Welcome to Hot Takes, the Eater SF series that addresses burning topics on the minds of restaurant industry workers in the Bay Area — from their perspectives.
In the past 20 years, Adriano Paganini has opened 20 successful restaurants in San Francisco under the Back of the House restaurant group umbrella — incredibly popular spots like Lolinda, Beretta, and Super Duper Burger. That’s hard enough to do anywhere in America, but in a city where the process of opening a restaurant is plagued with problems, and many are closing shortly after their debut, it can seem like an especially impossible feat.
In his words, here’s how Paganini has become one of the most prolific restaurateurs in San Francisco — despite the fact that he would never say that himself.
Opening new concepts is definitely a passion of mine. If I just wanted to make money, then I would probably just grow a couple of the brands that we have that can grow, like for example Super Duper, which we are growing, Delarosa, which we're looking for a third location, and Uno Dos Tacos, we're looking for a second location. If it was just about that, there are more locations that I could do in the Bay Area with those concepts.
The reason we are coming up with new concepts, which is a lot of work and is a different type of work, is to motivate my team of almost 900 people. If you're able to do that, you're going to be successful. You're going to have great people that work for you.
"The truth is, restaurants in San Francisco are getting too expensive. They don’t need to be."
In pretty much all of our concepts, we have one or two people that are either part-owners or they're very passionate about that particular concept and they're there doing the day-to-day. Luis Flores, for example, is part-owner of Uno Dos Tacos, and he's also a guy that has worked with me for 15 years. He was at Pasta Pomodoro, then at Beretta, and he's Mexican and he's passionate about Mexican food. His family had a restaurant in Mexico, so we said let's do a Mexican restaurant. I'm also passionate about Mexican food because I love it, but that's not enough. I need someone else to have that passion.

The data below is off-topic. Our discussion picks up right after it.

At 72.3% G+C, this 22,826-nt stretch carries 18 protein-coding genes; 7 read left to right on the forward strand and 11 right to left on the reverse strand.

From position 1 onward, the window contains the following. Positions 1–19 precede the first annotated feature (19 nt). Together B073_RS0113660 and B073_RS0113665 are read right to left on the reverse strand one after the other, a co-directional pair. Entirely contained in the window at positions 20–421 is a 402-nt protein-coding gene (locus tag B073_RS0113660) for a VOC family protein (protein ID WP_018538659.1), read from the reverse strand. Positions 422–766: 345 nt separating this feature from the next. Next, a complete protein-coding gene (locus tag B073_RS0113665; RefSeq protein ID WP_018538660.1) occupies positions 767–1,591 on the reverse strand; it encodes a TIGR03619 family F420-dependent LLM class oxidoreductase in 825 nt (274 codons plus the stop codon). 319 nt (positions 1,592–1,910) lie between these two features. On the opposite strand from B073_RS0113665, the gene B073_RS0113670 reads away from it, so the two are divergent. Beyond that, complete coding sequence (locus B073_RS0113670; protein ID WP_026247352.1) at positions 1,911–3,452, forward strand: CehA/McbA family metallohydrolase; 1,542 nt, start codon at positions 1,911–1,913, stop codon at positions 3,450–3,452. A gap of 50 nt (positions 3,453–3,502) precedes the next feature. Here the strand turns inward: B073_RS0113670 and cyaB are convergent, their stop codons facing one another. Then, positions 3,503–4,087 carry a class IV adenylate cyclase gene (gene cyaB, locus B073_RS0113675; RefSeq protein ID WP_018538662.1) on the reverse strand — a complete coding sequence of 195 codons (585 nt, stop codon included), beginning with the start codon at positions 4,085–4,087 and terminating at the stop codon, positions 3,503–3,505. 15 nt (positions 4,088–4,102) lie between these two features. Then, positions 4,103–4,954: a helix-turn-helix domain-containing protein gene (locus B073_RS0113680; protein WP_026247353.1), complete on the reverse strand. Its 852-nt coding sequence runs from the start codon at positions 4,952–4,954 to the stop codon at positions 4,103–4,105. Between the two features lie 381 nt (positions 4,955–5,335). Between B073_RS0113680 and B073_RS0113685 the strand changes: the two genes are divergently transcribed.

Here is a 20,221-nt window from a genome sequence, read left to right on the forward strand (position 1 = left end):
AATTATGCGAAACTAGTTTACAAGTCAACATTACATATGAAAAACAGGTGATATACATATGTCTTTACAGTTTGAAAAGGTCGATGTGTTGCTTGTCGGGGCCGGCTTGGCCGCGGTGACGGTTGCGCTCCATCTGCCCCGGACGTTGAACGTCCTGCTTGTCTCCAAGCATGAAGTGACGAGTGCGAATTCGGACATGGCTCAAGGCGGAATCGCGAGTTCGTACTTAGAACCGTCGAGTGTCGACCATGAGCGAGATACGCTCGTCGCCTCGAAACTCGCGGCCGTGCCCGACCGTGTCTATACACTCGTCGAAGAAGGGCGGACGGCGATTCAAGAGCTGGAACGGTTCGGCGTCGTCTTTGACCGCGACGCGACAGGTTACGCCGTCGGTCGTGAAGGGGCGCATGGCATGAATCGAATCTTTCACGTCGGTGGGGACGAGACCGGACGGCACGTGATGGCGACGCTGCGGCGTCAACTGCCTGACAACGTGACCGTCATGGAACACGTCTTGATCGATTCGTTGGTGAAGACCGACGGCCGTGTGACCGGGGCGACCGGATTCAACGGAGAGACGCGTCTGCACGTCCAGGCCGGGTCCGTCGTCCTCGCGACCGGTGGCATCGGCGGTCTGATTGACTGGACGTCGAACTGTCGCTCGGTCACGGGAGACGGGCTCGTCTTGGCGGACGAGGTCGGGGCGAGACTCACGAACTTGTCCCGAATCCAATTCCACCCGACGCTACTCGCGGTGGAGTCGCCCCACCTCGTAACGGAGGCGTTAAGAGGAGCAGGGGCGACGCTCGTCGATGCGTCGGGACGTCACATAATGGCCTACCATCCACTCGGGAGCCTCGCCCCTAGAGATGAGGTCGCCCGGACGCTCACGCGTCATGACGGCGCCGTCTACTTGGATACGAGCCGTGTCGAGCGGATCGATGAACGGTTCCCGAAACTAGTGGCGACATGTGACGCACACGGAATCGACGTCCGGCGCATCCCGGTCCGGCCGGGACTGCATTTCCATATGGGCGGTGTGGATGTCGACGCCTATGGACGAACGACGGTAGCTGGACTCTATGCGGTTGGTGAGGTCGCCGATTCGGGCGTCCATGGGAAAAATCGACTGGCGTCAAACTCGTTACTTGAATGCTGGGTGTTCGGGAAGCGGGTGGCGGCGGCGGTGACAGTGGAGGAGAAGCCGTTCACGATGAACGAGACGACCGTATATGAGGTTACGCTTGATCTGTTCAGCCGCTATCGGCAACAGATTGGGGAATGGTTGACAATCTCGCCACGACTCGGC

There's also something to be said about, as a company — any company — you can't stay steady. You're either going up or going down. It's the same in any industry; why does someone open up one little retail store and somebody else becomes The Gap or whatever? I saw a need in the market, and I thought I could do it, and we did it. It's fun to do. I really like the challenge; I'm very competitive. The whole team is very competitive — low-key, but competitive.
We also understand value, which is critical. I think it's because value is what people need in San Francisco. I like value myself, I really do — I grew up with not a lot of money in Italy, and that made it important to not spend money if you don’t have it. So we not only understand value, but we’re passionate about providing it. It's important — and interesting — to me to operate restaurants that are not exclusive. Restaurants that anyone can afford. You might think we're doing this because that is what works, but that's also what we're passionate about.
The truth is, restaurants in San Francisco are getting too expensive. They don’t need to be. I also don't like the whole fanciness, the whole exclusiveness. I can afford it, but I don't like it. I want young people to be able to afford to eat at my restaurants. There is room for restaurants that are more exclusive and more expensive; there is just not room for hundreds of them.
Our success is a combination of many different things — and it's very not perfect; it's very messy — but somehow we understand all that enough to put it together in a cohesive fashion and it works. It's like anything: Once you get it, you get it, and then it's easier.
I can't explain to you what the magic bullet is, but between me and the team, we somehow understand the market. We understand the rules that we're playing with. We understand branding and positioning. We also understand operation. We understand how to create a team and how to motivate it. It's thrilling; it's fun and rewarding when they work. It's a lot of work, and everyone is exhausted, but everyone loves it. It's a little bit of a high when it's open and it does work.